A computational study of turbulent premixed flames including direct numerical and large -eddy simulations
Several issues in numerical modeling and simulations of turbulent premixed flames are addressed in this thesis. In the first part of this study, the reaction progress variable and flame surface density combustion models are extended for nonisenthalpic premixed flames. The performance of five state-of-the-art premixed combustion models is evaluated for two premixed jet flames using the boundary layer approximation. Overall, the proposed modification gives good predictions of mean temperature and axial velocity profiles for nonisenthalpic jet flames. ^ In the second part of this study, results from direct numerical simulations (DNS) are used to develop and assess filtered reaction rate models. A model based on the reaction progress variable approach, traditionally used in time-averaged calculations, is proposed as a subgrid combustion model for large eddy simulations (LES). Both a priori and a posteriori studies show that the new model gives excellent results. Four different subgrid turbulence models are also studied to evaluate their accuracy in predicting the transitional jet flames. ^ The reaction progress variable based subgrid combustion model is implemented in the commercial CFD code FLUENT/UNS. Using this code, LES of lean premixed combustion in an axisymmetric dump combustor are conducted. Cold flow simulations of this combustor give excellent predictions of mean and radial velocity compared to the experimental data. The reacting flow simulations also give good predictions of mean axial velocity and intensity of axial velocity fluctuations. The 3D LES has shown the large scale, asymmetric, flame front flapping about the axis of the combustor. ^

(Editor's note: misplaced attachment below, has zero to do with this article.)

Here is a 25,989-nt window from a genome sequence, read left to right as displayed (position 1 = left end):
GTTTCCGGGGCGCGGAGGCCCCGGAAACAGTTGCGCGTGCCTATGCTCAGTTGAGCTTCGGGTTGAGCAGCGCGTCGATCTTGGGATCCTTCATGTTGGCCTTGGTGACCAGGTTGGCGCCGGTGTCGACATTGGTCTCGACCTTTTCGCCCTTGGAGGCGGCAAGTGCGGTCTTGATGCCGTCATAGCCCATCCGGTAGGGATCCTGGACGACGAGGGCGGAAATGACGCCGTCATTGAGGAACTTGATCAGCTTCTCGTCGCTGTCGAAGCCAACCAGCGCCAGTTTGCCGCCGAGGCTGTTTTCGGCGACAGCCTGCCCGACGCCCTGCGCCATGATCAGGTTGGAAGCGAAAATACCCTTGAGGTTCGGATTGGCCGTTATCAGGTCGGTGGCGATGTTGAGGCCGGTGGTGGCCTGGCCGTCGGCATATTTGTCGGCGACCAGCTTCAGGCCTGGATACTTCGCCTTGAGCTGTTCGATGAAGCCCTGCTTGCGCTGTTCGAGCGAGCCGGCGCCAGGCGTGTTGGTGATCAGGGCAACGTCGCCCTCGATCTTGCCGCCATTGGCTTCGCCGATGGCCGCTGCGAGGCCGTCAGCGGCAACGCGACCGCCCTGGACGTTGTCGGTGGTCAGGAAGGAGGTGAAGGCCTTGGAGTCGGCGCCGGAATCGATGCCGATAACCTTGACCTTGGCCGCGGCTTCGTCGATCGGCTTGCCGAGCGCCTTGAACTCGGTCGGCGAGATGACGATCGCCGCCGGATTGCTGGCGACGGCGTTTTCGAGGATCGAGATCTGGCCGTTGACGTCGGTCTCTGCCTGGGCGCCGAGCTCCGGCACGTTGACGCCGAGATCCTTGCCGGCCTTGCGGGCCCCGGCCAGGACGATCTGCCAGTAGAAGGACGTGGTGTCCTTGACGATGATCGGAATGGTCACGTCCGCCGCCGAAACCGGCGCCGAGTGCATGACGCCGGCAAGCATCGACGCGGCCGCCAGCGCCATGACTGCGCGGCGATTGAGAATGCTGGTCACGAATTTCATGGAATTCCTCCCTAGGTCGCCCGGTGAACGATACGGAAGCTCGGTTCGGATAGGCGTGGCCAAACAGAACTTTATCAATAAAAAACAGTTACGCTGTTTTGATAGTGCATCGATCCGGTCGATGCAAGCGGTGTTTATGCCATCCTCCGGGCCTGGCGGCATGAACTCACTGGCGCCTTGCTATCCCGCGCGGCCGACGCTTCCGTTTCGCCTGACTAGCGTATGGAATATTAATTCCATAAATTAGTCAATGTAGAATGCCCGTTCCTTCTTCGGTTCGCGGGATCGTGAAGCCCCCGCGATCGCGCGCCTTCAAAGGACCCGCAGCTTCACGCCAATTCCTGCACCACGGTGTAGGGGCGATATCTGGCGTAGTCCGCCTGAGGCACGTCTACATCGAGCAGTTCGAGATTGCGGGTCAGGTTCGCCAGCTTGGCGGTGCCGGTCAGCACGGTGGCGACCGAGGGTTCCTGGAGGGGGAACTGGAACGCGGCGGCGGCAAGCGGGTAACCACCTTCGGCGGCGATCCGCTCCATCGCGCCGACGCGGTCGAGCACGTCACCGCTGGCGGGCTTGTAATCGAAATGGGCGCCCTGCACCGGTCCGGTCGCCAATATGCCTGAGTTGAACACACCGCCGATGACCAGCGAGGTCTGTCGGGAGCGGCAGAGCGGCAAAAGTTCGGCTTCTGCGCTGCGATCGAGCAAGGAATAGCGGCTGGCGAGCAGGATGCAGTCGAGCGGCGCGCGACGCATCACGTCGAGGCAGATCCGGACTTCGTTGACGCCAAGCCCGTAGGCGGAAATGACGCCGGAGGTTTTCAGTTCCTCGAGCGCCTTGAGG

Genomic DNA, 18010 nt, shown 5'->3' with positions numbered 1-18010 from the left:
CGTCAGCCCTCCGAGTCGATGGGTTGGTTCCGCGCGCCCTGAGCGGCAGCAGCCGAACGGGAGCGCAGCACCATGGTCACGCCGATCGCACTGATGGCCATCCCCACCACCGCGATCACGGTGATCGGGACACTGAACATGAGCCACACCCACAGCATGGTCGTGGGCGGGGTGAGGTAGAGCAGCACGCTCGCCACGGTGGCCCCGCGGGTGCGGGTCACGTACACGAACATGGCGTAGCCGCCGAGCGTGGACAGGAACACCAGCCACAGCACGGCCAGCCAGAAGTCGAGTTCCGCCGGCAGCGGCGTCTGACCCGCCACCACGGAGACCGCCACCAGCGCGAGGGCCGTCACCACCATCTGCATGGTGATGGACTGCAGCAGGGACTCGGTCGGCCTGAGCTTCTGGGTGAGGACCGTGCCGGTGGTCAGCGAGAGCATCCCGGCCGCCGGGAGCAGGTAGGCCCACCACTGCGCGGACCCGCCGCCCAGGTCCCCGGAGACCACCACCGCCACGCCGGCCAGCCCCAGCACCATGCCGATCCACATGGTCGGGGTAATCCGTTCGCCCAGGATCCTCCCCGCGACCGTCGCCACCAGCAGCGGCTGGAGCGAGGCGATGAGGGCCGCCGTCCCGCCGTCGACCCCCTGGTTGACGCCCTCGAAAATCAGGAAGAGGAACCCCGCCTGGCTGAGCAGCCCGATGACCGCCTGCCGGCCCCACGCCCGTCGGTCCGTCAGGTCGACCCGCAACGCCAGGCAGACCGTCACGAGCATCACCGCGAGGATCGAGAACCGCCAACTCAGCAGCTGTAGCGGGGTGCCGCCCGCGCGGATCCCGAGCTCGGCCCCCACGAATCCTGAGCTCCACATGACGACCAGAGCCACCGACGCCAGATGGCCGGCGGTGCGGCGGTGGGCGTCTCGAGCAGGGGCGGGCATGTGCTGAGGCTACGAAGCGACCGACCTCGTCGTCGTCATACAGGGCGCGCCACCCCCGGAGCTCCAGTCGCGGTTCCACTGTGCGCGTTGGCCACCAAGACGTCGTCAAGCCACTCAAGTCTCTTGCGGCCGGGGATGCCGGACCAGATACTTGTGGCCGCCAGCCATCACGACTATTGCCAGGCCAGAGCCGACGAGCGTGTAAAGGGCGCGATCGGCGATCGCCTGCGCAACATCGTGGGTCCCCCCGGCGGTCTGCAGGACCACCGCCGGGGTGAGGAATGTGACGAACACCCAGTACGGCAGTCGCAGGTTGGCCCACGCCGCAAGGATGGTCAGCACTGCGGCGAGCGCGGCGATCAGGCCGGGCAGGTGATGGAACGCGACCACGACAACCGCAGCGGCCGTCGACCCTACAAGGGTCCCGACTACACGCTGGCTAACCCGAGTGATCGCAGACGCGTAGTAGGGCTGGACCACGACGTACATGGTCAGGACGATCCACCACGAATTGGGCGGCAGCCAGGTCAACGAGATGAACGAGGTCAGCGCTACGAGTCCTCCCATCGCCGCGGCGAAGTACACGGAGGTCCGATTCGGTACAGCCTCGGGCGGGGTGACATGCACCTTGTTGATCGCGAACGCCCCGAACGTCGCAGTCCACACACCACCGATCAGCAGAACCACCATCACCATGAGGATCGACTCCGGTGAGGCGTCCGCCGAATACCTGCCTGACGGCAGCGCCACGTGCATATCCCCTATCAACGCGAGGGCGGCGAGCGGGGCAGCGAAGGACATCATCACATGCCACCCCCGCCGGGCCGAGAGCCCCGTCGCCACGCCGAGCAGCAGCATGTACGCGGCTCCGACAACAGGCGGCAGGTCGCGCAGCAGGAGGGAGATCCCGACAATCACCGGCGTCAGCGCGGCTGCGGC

Major Professors: Jayavant P. Gore, Purdue University, Steven H. Frankel, Purdue University.
Engineering, Chemical|Engineering, Mechanical